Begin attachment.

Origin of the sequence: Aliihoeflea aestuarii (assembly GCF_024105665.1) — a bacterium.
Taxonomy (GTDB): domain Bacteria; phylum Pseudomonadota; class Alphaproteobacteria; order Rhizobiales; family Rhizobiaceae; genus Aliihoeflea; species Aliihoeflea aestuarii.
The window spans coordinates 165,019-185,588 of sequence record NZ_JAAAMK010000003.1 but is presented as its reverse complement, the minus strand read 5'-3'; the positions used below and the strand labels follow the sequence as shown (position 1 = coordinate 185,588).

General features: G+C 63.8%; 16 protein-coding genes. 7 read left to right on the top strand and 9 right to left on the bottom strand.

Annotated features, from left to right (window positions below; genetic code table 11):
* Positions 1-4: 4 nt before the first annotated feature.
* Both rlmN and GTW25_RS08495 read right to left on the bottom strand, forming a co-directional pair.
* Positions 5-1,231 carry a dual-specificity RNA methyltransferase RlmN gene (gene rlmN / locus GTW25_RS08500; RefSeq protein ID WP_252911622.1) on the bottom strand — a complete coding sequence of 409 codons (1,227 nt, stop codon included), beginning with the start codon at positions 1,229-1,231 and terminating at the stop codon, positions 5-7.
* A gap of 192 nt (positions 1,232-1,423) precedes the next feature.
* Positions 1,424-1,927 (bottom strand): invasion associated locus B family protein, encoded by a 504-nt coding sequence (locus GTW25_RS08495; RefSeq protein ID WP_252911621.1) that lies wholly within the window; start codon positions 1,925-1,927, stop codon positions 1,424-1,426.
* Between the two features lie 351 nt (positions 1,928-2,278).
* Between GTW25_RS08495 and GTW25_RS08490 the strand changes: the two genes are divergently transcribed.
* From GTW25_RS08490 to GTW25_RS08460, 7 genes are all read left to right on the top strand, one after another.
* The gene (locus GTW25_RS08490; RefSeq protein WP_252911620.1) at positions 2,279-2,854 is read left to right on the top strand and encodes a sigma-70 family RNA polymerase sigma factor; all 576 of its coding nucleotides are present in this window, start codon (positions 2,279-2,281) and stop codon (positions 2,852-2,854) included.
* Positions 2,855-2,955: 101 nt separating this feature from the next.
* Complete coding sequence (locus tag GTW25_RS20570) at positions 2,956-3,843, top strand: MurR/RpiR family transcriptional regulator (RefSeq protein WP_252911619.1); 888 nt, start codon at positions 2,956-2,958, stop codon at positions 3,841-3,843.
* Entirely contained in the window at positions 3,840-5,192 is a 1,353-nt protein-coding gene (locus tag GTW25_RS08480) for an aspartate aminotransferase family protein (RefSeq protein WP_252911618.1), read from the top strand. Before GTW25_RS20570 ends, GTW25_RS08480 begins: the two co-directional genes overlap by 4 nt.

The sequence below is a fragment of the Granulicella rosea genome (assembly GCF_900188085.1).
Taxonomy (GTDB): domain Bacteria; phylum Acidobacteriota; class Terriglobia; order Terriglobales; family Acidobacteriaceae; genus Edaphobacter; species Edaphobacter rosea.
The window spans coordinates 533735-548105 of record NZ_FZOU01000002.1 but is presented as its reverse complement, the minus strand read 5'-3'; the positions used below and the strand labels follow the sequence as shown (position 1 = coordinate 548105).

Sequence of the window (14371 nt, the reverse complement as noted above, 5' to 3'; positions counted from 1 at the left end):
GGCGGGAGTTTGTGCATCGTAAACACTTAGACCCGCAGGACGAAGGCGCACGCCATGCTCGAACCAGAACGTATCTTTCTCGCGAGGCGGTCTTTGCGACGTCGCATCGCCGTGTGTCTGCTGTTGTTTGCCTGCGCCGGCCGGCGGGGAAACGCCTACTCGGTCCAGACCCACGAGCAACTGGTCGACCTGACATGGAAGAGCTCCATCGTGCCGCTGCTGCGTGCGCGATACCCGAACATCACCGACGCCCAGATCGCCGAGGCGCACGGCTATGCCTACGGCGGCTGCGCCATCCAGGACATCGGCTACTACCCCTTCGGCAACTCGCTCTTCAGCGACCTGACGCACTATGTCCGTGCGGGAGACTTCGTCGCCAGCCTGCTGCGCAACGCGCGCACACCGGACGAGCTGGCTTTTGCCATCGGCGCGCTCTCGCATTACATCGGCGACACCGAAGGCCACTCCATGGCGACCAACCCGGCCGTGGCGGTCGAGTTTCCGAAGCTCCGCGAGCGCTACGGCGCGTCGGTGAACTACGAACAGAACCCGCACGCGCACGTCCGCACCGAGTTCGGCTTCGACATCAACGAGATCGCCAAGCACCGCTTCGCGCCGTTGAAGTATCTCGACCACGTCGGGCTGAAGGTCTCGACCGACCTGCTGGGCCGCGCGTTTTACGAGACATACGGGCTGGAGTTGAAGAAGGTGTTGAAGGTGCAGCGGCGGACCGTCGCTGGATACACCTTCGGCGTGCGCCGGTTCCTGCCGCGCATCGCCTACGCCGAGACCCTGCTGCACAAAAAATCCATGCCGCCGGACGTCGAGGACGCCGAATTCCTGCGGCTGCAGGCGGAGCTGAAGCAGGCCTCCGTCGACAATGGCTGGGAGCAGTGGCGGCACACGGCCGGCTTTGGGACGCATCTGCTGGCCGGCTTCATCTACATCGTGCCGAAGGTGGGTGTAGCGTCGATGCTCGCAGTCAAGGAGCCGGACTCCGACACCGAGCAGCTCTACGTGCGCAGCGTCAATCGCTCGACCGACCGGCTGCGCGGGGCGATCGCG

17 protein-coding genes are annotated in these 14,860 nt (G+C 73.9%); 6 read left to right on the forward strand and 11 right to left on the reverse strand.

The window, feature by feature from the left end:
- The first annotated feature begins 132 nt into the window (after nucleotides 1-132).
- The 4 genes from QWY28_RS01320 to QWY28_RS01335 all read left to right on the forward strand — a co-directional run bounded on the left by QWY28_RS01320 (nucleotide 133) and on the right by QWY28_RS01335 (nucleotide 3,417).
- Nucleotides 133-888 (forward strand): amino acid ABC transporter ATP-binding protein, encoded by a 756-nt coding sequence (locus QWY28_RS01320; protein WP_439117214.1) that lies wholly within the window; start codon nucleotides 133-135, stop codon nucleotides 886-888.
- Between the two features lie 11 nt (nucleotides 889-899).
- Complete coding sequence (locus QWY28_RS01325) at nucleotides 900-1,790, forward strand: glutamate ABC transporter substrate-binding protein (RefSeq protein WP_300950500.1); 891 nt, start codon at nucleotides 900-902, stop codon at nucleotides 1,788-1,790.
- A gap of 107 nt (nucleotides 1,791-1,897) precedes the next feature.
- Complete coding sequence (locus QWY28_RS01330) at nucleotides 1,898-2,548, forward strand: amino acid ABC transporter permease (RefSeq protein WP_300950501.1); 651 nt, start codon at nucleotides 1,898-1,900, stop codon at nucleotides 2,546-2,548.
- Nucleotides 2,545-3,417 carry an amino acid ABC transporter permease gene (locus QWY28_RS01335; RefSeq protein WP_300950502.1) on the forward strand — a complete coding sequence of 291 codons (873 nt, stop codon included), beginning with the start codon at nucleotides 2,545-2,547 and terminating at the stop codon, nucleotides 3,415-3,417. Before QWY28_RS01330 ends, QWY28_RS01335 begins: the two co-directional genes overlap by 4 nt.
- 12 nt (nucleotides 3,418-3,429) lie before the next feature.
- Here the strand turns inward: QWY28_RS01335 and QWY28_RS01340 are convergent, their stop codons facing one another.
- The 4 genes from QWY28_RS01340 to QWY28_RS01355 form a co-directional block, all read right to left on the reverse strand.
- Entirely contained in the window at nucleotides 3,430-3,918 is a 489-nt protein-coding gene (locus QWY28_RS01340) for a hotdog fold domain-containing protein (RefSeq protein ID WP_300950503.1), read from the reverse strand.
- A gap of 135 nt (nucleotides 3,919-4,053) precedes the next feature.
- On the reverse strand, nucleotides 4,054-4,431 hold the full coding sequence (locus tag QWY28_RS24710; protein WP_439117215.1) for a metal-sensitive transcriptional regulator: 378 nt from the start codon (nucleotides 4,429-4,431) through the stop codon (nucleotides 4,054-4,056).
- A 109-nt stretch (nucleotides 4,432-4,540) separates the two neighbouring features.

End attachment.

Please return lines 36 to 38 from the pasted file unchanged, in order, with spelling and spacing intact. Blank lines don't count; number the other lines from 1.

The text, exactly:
- Entirely contained in the window at nucleotides 3,430-3,918 is a 489-nt protein-coding gene (locus QWY28_RS01340) for a hotdog fold domain-containing protein (RefSeq protein ID WP_300950503.1), read from the reverse strand.
- A gap of 135 nt (nucleotides 3,919-4,053) precedes the next feature.
- On the reverse strand, nucleotides 4,054-4,431 hold the full coding sequence (locus tag QWY28_RS24710; protein WP_439117215.1) for a metal-sensitive transcriptional regulator: 378 nt from the start codon (nucleotides 4,429-4,431) through the stop codon (nucleotides 4,054-4,056).